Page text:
k/ AI issue

Competition for AI Inputs and Resources

The transformative potential of generative AI extends across various industries, reshaping the way we live and work. These changes will unfold rapidly, exerting a significant impact on competition and consumers. Consequently, there is a pressing need to proactively monitor and regulate these changes from the outset, employing the most effective regulatory frameworks.

The development of many generative AI models relies on a specific set of key inputs, commonly referred to as AI building blocks. As such, the initial competition-related considerations revolve around these inputs, necessitating a comprehensive understanding and oversight to ensure fair and effective market competition.


AI Building Blocks


The essential building blocks of AI systems are data, talent, and computational resources. Control over one or more of the AI building blocks can significantly impact competition within generative AI markets. Beyond the AI field, competition regulators have already developed theories on foreclosure, self-preferencing and discriminatory behaviour concerning the control of inputs.

A crucial input for the development of generative AI models is data. Specifically, the quality and volume of data are crucial factors in the successful learning process of the AI model. Hence, more established companies, especially the ones that also own digital platforms may benefit from their access to user data accumulated over the years. Even when lawfully collected, a company’s control over data may serve as a barrier to entry, potentially limiting competition.

To compete in the AI space, companies must possess professional expertise and engineering experience i.e., talent. The development of generative AI models requires a deep understanding of machine learning and natural language processing—a relatively rare skill set. Consequently, companies may be inclined to lock in skilled workers through non-compete clauses, hindering their mobility. Furthermore, the companies could collude with competitors, for example, agreeing not to hire each other’s workers at all, or not to offer them a higher salary to change the job. Such actions could adversely impact competition by preventing new companies from entering the AI market, where success relies on the ability to hire highly skilled workers.

Computational resources constitute the third essential input in the AI generative market. These resources are crucial for processing data, training the model, and deploying the generative AI system. Computational resources can take the form of dedicated hardware, such as specialized chips, which are costly to obtain and maintain. Alternatively, companies can utilize cloud computing services which provide computational resources on demand. However, cloud computing services are expensive and offered by a limited number of firms that have already restricted their availability due to high demand. As firms in highly concentrated markets are more prone to activities of unfair competition, the cloud computing market and multiple processors market could also be under the scrutiny of competition watchdogs. For example, cloud computer providers could exploit the generative AI companies’ needs for computational resources by charging high egress fees.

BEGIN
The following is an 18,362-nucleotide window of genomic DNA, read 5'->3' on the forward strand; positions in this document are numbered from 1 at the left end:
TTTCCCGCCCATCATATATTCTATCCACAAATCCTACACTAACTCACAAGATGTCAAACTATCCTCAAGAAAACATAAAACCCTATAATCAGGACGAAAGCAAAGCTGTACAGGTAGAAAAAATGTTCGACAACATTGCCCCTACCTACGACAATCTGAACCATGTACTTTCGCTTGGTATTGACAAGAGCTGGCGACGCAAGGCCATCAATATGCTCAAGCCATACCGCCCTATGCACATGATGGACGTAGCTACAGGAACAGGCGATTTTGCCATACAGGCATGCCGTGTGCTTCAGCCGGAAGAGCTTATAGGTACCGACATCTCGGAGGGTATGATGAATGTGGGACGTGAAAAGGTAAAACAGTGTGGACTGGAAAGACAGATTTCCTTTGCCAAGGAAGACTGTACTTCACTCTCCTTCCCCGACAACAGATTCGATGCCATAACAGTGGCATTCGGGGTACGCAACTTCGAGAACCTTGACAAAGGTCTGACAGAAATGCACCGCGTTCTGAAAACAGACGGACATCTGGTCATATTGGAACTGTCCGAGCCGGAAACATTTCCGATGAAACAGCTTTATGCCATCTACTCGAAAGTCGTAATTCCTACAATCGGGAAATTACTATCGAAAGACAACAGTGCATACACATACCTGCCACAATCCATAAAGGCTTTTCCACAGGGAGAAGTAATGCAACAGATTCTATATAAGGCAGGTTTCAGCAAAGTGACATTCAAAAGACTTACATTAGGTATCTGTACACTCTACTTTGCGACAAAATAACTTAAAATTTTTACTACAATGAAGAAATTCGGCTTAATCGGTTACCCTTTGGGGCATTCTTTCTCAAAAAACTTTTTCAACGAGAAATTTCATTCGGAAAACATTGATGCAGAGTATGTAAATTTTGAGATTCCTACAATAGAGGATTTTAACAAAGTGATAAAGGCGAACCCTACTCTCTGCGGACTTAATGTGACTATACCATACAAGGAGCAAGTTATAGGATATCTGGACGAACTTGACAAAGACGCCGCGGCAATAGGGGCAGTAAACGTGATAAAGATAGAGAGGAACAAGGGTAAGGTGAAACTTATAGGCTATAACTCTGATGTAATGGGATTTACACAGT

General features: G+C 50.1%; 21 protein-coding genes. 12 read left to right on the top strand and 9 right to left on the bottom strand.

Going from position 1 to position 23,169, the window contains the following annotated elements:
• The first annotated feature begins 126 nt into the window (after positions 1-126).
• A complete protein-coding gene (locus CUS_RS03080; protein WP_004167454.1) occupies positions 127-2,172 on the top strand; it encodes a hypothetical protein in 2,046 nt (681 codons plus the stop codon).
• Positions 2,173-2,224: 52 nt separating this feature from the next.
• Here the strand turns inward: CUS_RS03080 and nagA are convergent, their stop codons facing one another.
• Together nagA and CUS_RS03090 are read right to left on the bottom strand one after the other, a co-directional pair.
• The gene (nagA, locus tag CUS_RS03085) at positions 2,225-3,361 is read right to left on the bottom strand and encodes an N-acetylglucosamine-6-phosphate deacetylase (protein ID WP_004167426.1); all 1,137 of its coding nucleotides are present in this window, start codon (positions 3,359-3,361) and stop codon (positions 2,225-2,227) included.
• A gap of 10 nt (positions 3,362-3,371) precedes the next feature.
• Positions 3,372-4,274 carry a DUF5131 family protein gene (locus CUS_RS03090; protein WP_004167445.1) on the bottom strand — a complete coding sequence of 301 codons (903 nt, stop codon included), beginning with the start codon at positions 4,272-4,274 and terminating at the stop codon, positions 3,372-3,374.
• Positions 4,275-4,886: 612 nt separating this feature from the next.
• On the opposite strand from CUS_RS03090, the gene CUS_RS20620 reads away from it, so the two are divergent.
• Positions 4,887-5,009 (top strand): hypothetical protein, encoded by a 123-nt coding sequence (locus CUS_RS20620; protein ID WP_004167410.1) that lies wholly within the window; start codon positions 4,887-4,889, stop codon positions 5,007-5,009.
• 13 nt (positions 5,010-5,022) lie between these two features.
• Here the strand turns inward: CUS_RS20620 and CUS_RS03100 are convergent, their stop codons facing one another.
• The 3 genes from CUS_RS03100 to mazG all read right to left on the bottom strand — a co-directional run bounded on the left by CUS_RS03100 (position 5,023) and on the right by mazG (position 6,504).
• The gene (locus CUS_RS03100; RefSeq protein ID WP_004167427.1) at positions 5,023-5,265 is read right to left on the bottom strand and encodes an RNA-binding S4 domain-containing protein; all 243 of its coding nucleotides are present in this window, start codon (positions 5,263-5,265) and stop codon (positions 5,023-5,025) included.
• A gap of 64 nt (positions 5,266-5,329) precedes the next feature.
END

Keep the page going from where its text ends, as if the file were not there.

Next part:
Possible Competition Concerns


Companies that currently control crucial inputs for the AI generative market or adjacent markets such as the production of specialized microchips and the cloud computing market, may be inclined to leverage their existing power to gain control over the emerging AI generative market. They might employ strategies such as linking new generative AI products with their existing core products (tying) or offering bundled packages of multiple products (bundling), potentially distorting competition. Incumbents could also engage in self-preferencing activities, exclusive dealing, or other discriminatory practices against new entrants, further stifling competition.

First movers in this space could benefit from network effects, allowing them to rise to a dominant position or to concentrate market power. As generative AI models improve with increased user interaction, first movers can benefit from a feedback loop that enhances the performance of their models. This may result in a concentrated market with limited opportunities for new entrants to compete.

M&A activity could also serve as a tool to concentrate market power. Larger players may acquire critical applications, cutting off in this way competitors from core products, or directly acquiring rivals entering the market with the intention of shutting down competing products (so-called killer acquisitions).


The information in this document does not constitute legal advice on any particular matter and is provided for general informational purposes only.